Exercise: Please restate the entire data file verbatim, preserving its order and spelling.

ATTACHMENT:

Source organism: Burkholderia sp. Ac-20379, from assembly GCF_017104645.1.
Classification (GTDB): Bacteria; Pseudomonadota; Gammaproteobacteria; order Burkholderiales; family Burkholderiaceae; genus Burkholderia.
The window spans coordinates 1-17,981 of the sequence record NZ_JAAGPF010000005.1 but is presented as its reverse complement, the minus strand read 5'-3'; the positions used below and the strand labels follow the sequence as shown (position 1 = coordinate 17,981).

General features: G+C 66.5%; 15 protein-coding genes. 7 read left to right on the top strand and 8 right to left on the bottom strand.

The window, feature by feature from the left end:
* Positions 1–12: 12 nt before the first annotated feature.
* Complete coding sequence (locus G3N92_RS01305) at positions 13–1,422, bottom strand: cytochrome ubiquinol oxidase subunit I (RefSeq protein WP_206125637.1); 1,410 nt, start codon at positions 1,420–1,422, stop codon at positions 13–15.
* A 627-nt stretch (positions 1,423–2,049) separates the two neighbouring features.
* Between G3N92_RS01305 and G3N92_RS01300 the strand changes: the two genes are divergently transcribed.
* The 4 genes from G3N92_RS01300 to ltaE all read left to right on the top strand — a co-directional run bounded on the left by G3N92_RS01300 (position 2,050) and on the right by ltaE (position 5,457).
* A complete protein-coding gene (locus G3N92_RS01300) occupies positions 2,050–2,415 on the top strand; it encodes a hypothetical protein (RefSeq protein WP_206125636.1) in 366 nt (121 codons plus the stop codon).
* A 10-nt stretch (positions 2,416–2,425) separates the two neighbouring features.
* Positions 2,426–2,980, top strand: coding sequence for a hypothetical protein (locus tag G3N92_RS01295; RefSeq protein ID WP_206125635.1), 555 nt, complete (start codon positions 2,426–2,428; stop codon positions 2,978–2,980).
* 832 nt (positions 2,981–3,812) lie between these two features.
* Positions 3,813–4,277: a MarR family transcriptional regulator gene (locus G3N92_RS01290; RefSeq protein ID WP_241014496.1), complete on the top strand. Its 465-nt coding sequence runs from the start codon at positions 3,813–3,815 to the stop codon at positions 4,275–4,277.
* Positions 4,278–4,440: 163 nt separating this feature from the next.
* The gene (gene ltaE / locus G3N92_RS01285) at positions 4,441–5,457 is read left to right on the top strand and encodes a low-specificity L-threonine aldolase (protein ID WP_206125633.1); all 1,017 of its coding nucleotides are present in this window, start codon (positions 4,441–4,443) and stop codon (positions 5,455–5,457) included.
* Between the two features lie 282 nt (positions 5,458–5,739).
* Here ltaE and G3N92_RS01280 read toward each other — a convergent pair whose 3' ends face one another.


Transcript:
Source organism: Burkholderia sp. Ac-20379, from assembly GCF_017104645.1.
Classification (GTDB): Bacteria; Pseudomonadota; Gammaproteobacteria; order Burkholderiales; family Burkholderiaceae; genus Burkholderia.
The window spans coordinates 1-17,981 of the sequence record NZ_JAAGPF010000005.1 but is presented as its reverse complement, the minus strand read 5'-3'; the positions used below and the strand labels follow the sequence as shown (position 1 = coordinate 17,981).

General features: G+C 66.5%; 15 protein-coding genes. 7 read left to right on the top strand and 8 right to left on the bottom strand.

The window, feature by feature from the left end:
* Positions 1–12: 12 nt before the first annotated feature.
* Complete coding sequence (locus G3N92_RS01305) at positions 13–1,422, bottom strand: cytochrome ubiquinol oxidase subunit I (RefSeq protein WP_206125637.1); 1,410 nt, start codon at positions 1,420–1,422, stop codon at positions 13–15.
* A 627-nt stretch (positions 1,423–2,049) separates the two neighbouring features.
* Between G3N92_RS01305 and G3N92_RS01300 the strand changes: the two genes are divergently transcribed.
* The 4 genes from G3N92_RS01300 to ltaE all read left to right on the top strand — a co-directional run bounded on the left by G3N92_RS01300 (position 2,050) and on the right by ltaE (position 5,457).
* A complete protein-coding gene (locus G3N92_RS01300) occupies positions 2,050–2,415 on the top strand; it encodes a hypothetical protein (RefSeq protein WP_206125636.1) in 366 nt (121 codons plus the stop codon).
* A 10-nt stretch (positions 2,416–2,425) separates the two neighbouring features.
* Positions 2,426–2,980, top strand: coding sequence for a hypothetical protein (locus tag G3N92_RS01295; RefSeq protein ID WP_206125635.1), 555 nt, complete (start codon positions 2,426–2,428; stop codon positions 2,978–2,980).
* 832 nt (positions 2,981–3,812) lie between these two features.
* Positions 3,813–4,277: a MarR family transcriptional regulator gene (locus G3N92_RS01290; RefSeq protein ID WP_241014496.1), complete on the top strand. Its 465-nt coding sequence runs from the start codon at positions 3,813–3,815 to the stop codon at positions 4,275–4,277.
* Positions 4,278–4,440: 163 nt separating this feature from the next.
* The gene (gene ltaE / locus G3N92_RS01285) at positions 4,441–5,457 is read left to right on the top strand and encodes a low-specificity L-threonine aldolase (protein ID WP_206125633.1); all 1,017 of its coding nucleotides are present in this window, start codon (positions 4,441–4,443) and stop codon (positions 5,455–5,457) included.
* Between the two features lie 282 nt (positions 5,458–5,739).
* Here ltaE and G3N92_RS01280 read toward each other — a convergent pair whose 3' ends face one another.